My Jesuit friend and neighbor, Dick Vogt, has told me of people like María and many others of the 12 to 14 million “undocumented aliens.” She is not necessarily typical of the masses who have illegally entered this country. Some, no doubt, are drunks and dealers; many are incarcerated for other crimes than their immigrant status. But most have come at great risk to their lives, because their lives were already at risk from poverty and displacement. They want to make a living, form a family and help their families back home.
The Catholic bishops of Mexico pointed out in January that the recent surge of immigration is a direct effect of the North American Free Trade Agreement. Open trade, while benefiting the most powerful and technologically advanced, has threatened poor farmers and their small rural communities. They cannot compete with heavily subsidized U.S. and Canadian producers. It is this phenomenon that drives so many to leave their homeland for a livelihood in the United States, despite, as the bishops put it, “its anti-humane immigration program.”
The U.S. bishops, witnessing everything from evictions in California to employment raids in Massachusetts, have stirred the consciences of their dioceses and taken stands in conscience of their own. The bishop of Oklahoma City and 10 of his pastors have publicly professed defiance of a punitive state law that makes felons of all who “aid, assist or transport any undocumented person.” The bishops of Missouri have expressed their alarm over politicians “who vie to see who can be tougher on illegal immigrants.” Cognizant of the economic pressures on many families in rural Mexico, they call for a more compassionate, fair and realistic reform of our immigration system, including education and humanitarian assistance to all children, “without regard to legal status.”
There has been some resistance to the bishops’ proposals and some resentment. It is reminiscent of the outrage directed by anti-immigrant groups toward last year’s immigration reform bill, a very harsh measure that they nonetheless condemned for proposing what they called amnesty.
Some of the resentment is understandable. There are householders, especially on the border, who have had their land and yards trashed. Residents of some towns feel flooded with immigrants they cannot engage or manage. A few businesspersons who have refused to hire undocumented or cheaper labor have lost sales and customers.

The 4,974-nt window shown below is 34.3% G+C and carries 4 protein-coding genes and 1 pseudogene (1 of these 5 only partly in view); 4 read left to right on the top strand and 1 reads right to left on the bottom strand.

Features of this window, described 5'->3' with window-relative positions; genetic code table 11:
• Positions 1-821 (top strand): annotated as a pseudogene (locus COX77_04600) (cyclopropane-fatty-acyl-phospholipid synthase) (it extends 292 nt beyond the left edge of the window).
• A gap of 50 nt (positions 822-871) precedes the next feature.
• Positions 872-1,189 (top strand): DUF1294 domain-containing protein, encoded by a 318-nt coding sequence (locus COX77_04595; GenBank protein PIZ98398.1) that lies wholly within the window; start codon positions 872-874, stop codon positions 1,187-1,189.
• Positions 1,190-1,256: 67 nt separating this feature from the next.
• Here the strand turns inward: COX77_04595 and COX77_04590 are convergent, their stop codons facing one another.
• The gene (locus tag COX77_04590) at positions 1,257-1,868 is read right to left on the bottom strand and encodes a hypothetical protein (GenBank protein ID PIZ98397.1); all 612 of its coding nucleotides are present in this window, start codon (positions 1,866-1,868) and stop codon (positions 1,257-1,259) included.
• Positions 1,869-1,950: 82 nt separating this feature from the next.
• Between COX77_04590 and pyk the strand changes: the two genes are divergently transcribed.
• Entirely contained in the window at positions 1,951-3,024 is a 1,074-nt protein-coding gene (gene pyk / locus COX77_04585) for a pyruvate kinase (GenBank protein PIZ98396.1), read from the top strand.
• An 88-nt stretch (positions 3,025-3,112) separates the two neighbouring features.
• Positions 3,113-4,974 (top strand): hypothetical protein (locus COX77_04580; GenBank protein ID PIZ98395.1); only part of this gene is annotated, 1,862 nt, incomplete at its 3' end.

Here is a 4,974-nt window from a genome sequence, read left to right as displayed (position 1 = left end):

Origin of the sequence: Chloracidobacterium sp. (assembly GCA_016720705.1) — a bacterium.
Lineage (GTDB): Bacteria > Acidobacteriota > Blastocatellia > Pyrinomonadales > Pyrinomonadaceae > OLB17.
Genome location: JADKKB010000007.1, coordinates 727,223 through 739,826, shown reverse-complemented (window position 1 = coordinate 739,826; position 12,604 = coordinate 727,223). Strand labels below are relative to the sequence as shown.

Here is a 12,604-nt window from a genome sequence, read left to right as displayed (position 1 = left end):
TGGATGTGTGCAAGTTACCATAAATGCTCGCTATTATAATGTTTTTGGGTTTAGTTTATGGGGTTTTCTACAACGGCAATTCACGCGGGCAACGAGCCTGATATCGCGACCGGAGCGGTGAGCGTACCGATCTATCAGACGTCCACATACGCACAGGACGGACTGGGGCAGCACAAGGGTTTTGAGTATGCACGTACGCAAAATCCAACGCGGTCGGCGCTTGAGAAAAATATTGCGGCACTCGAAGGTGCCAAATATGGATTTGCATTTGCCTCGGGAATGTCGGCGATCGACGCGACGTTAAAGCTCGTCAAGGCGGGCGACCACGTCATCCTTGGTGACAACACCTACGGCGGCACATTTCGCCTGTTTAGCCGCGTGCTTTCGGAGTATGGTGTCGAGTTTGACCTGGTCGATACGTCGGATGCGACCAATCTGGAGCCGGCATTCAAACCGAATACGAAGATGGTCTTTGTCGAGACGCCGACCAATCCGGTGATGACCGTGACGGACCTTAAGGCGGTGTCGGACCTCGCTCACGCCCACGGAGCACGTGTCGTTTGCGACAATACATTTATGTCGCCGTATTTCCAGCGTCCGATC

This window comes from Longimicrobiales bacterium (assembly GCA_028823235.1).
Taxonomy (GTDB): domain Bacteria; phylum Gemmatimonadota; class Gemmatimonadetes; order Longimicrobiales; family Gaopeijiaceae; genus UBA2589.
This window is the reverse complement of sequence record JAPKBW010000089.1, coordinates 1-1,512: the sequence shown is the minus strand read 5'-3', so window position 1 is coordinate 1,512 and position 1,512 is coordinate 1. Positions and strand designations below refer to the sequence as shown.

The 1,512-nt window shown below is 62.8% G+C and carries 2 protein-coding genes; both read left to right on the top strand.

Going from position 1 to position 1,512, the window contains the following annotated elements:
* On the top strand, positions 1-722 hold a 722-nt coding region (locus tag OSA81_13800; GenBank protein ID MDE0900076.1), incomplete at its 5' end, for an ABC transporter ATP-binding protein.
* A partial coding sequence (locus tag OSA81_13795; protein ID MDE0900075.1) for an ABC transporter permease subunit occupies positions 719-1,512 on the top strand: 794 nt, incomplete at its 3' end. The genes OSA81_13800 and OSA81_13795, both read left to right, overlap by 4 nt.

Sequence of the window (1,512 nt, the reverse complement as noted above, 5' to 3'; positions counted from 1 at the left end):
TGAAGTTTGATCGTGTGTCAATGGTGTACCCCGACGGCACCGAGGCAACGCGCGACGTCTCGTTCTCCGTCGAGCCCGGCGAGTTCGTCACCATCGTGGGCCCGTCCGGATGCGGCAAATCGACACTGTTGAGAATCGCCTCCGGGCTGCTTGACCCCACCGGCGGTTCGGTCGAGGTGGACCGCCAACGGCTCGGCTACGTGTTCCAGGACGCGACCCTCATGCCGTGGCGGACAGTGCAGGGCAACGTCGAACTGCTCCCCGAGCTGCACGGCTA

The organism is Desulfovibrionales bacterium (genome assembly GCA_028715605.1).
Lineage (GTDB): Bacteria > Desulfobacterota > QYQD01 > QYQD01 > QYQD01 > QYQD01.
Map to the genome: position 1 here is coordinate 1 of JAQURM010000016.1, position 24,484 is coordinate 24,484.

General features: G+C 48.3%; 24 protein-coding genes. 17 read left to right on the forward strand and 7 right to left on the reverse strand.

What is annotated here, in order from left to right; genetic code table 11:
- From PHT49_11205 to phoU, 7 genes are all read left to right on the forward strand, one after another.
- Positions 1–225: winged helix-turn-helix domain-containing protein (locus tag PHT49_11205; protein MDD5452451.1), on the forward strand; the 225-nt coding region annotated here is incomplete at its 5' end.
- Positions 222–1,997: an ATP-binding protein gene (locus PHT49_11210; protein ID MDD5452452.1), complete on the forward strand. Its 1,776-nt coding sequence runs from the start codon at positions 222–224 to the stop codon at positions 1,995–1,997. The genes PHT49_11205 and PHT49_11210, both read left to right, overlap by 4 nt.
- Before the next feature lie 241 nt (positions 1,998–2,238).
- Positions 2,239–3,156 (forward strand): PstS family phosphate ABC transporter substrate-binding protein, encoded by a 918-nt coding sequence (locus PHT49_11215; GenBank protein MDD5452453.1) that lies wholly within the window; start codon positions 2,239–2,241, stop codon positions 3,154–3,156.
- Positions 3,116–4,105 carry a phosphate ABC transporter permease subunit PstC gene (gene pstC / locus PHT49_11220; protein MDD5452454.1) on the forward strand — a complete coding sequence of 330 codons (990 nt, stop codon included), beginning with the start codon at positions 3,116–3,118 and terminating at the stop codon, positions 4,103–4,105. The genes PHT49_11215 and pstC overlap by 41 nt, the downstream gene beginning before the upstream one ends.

But this does not explain the seething hostility that can be read in some nativist opinion columns and popular books or heard on radio talk shows: “They are criminals, felons; and that’s that.”
“They have broken the law.” This is an interesting standard of ethics, justice or charity for a nation that sees itself as Judeo-Christian and humane. It is puzzling that we do not think of the Good Samaritan or of the “least of our brothers and sisters” in Matthew 25, or of the passage from Leviticus that the Missouri bishops quote: “The stranger who sojourns with you shall be to you as the native among you, and you shall love him as yourself.”
As for making the law our bottom line, do Christians know how many times Jesus was in trouble with the law? Do they know that the natural law tradition, articulated in the work of Thomas Aquinas, holds an unjust law to be no law at all? Do they forget that our nation was founded upon an appeal to a higher law than positive law, an appeal shared by the labor movement, by Martin Luther King Jr., and by Elizabeth Cady Stanton and Susan B. Anthony?
A nation has every right to secure its borders. Unrestrained immigration will hurt our country, the immigrants and their homeland. So let us indeed protect our borders (even though that will not solve the problem of those who enter legally and overstay their visa). Let us also honestly face the multiple causes of illegal immigration. As an excellent position paper from the Center for Concern notes, illegal immigration involves many factors: trade negotiation, the governments involved, the immigrants who break the law by entering our country, employers who take advantage of them, corporate leaders who profit from them and consumers who benefit from lower food and service costs.
We must devise ways to offer legal status to anyone who contributes to our common good, whether as a future citizen or a temporary guest worker. If that means using the dirty word “amnesty,” so be it.
As to those who sojourn in our midst, let us be vigilant if they are threats and charitable if they are friends. It would be a good, if unusual, move if our legislators had the imagination to call for citizen panels before which an illegal immigrant could request amnesty, leniency and a path to citizenship based on his or her contribution to the community, solid employment record, faithful payment of taxes, family need and crime-free record.
Instead of fearing some abstract horde of millions, we might see the faces of people like María and hear their stories. If we turn them away, we will have to face the fact that we are not so much a nation of Judeo-Christian values as a punitive and self-interested people hiding under the protection of lesser, human-made laws.